Wednesday, October 21, 2015

Book reaffirms Zim's poetry status

Textures, poems by John Eppel and Togara Muzanenhamo, reviewed in the Daily News, October 18, 2015

Textures, published by Bulawayo-based amaBooks, is an innovative new poetry collection from two intriguing Zimbabwean poets: John Eppel and Togara Muzanenhamo.  
   Both poets are gurus of the technical form, formal master craftsmen of the art of poetry, here displaying a familiar selection from the different types of poem: sonnets, sestinas, dizains, villanelles, etc. often only vaguely remembered from high school study of poetry and removed from the more familiar free form. This reviewer is a novice poetry reviewer, a reader of poetry rather than a poet, so this appraisal will focus more on content than form.
   While other countries express fears that poetry is dying, Zimbabwe, by contrast, has been described as ‘a country of poets’. Many forms of poetry exist alongside one another from the traditional to the performing to the activist poet. In Textures amaBooks has brought together two wordsmiths who decorate a literary landscape of personal love and longing, though this can by no means be described as a love anthology.
   Each poet speaks in his own distinctive voice: John Eppel’s first poem is the nostalgic ‘Suburban Night in August’, which begins ‘The distant all-night drums, a dripping tap…’ and ends expectedly with that pain of love lost so painfully shared ‘……unclasp your hair, give it a tousle, set it free, smiling at him the way you smiled at me.’
   Togara Muzanenhamo dramatically introduces himself with the shocking ‘Gondershe’ ‘Having never fired a gun before, he held the rifle as though the weapon were a dying child about to say something only they could share...’ ending with the revelation of the 12 year old soldier cradling his gun and awaiting a certain death.
   While Eppel can, at first reading, seem light hearted, less serious, he can also stun his reader as he does with the simple brilliance of ‘Only Jacarandas’.  His beautiful sequence ‘The Hillside Dams’ walks us into his head and heart as he reveals his innermost thoughts description intertwined with emotion.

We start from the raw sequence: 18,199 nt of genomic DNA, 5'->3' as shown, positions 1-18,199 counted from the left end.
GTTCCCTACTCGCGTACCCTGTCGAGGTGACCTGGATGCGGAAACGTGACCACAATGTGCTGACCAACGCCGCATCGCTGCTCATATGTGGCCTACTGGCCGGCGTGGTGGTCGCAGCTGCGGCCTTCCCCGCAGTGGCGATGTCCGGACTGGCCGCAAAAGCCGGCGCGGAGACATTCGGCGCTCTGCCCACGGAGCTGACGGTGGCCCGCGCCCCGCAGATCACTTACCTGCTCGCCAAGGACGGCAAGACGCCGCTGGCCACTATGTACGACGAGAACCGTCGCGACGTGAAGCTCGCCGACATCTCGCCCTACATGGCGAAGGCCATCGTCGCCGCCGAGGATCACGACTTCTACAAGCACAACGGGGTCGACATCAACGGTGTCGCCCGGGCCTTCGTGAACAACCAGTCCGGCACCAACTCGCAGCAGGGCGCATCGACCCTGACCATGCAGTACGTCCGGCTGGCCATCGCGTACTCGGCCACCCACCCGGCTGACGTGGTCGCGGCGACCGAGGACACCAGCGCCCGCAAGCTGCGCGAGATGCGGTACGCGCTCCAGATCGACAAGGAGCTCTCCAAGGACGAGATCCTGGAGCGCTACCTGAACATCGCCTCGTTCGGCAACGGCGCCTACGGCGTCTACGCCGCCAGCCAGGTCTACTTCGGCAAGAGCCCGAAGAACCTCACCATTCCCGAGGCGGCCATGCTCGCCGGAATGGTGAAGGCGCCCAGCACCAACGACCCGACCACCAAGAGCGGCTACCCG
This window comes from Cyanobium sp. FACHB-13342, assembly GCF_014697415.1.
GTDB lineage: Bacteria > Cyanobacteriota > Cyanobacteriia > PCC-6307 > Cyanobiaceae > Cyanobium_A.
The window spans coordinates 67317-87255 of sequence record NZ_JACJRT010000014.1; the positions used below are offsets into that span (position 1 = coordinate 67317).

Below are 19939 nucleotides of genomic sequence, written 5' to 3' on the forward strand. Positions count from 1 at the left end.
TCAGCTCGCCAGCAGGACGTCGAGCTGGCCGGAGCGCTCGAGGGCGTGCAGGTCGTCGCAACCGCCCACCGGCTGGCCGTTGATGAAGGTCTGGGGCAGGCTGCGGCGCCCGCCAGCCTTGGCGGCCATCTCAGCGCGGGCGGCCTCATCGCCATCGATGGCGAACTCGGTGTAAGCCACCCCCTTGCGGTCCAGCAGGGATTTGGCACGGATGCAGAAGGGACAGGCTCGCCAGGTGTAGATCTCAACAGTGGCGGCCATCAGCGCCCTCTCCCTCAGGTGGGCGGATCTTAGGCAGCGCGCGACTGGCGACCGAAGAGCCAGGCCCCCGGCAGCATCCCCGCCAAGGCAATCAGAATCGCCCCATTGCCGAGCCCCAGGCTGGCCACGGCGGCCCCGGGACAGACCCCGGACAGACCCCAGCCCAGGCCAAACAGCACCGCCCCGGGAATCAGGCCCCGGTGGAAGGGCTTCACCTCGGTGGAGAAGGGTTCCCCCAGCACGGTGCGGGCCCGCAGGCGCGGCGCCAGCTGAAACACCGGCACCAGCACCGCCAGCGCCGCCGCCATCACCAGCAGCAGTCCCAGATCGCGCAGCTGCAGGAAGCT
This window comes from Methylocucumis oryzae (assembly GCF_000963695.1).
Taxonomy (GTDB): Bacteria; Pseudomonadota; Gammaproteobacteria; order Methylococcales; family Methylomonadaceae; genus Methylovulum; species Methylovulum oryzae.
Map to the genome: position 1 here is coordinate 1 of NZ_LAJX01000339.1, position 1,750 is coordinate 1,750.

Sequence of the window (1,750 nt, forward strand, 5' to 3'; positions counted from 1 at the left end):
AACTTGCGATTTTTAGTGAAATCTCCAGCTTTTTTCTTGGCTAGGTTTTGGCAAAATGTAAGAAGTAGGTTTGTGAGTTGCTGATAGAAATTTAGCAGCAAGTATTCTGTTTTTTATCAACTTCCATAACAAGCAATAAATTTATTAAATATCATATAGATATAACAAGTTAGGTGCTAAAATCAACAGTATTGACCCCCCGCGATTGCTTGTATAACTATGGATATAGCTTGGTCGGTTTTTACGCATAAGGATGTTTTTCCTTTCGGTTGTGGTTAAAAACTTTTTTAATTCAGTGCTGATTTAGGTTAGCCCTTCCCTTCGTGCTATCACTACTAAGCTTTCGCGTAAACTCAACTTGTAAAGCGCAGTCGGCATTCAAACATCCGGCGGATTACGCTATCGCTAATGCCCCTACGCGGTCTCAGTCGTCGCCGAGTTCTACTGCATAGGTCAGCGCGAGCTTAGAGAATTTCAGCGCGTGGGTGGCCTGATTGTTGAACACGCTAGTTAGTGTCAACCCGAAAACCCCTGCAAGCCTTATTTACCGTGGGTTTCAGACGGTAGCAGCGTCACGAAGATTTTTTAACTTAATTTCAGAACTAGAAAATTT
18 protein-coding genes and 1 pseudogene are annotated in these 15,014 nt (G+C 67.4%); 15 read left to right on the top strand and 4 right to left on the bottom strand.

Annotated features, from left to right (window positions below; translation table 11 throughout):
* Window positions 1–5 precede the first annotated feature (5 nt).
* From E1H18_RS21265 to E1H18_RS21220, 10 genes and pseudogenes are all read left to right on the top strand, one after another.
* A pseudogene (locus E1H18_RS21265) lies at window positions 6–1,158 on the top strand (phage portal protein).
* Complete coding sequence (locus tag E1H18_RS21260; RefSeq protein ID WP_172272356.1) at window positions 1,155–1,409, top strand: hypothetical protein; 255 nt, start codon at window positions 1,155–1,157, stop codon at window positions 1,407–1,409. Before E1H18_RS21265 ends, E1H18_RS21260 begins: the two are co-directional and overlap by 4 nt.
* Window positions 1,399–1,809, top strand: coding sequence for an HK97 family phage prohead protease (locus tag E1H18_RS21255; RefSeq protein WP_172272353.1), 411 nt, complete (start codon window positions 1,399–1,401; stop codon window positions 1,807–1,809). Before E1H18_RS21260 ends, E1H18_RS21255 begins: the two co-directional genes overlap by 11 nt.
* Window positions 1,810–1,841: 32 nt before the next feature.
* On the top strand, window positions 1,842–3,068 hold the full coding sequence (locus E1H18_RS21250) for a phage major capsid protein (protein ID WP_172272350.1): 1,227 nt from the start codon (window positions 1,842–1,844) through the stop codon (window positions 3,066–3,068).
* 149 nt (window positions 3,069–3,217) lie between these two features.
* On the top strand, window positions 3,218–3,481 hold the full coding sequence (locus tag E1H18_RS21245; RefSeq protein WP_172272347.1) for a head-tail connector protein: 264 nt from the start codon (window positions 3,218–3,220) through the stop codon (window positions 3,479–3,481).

Eppel’s love of the Matopos, the birds, the plants are only a part of the everyday existence that he uses to paint the landscape of his own experience for the reader. His ‘Four Villanelles’ brings with it a rawness of the pain of his own experience of longing and loss. Sometimes regretful and jaded, other times light hearted and droll, Eppel provides us with a rollercoaster of emotions familiar to us all. He speaks with the sad voice of a sage, his still beating heart exposed for us all to see.
   While Eppel’s words can be brimming with satire, wry humour, self-deprecation, gentle self-teasing, by contrast, the landscape the younger Togara Muzanenhemo paints appears more mystical, more spiritual, more idealistic, more ardent: an enticing window we can only hope to look into but perhaps not enter, lacking as we undoubtedly do, the vision of this brilliant poet.
   Muzanenhemo’s poems and prose are memorable explorations of many worlds, home and abroad, his own intimate experiences and those learned from the books and photographs of the world of history. 
   At times he opens a time capsule as in ‘The Texan’ where he beautifully describes the rescue of an aviator ‘From Weeks Field the sun hangs uncertain, the air sharpened by the curse of razored winds -….’ Again in the ‘Bluegrass Country’ he unearths the story of the jockey Isaac Murphy who won the Kentucky Derby three times. Forgotten for many years we hear the painful story of his exhumation as he is reburied away from his wife who he lay buried alongside for decades ‘….my head in your arms forgotten…..the music of unwanted distance grating loud with what can only be the memory of an intimate age’. But Muzanenhemo’s voice resonates most where he writes of his own feelings, when his own sensuality becomes enmeshed with the characters he brings to life, as in ‘Peruvian Sunsets’, ‘He pressed his weight harder against her skin. His sweet smoky breath boiling deep in the atoll of her collarbone….Kissed him. Lips, hard against his. Mouth, flat against his mouth’.  
   Muzanenhemo gently moves from romantic longing as in 'Desire', ’But… he also thought of how her face would melt at the sight of him…..’ to the epic disturbing ‘Game of Twelve Moons’ where ‘…His tears fell silently. Sparkled. Moonlight glistened off grass. This is how our deepest miseries are made to shine, he thought.’  He slowly weaves his magic through the pages of this eclectic collection moving from observation to personal reflection, poetry to prose but always with the artistry of the esoteric expertise that few ever possess and even fewer share through poems.
   Textures is a celebration of life and love in all forms: its beauty and its cruelty. The exquisite fabric woven by Togara Muzanenhamo and John Eppel in this collection will remain to be enjoyed over and over by all those fortunate enough to buy this book.

  The feisty independent amaBooks are to be congratulated, together with two of the most outstanding protagonists from this country of poets. 

Reviewed by Pat Brickhill

Textures, by John Eppel and Togara Muzanenhamo
ISBN: 978-0-7974-9498-5      amaBooks, Bulawayo, December 2014

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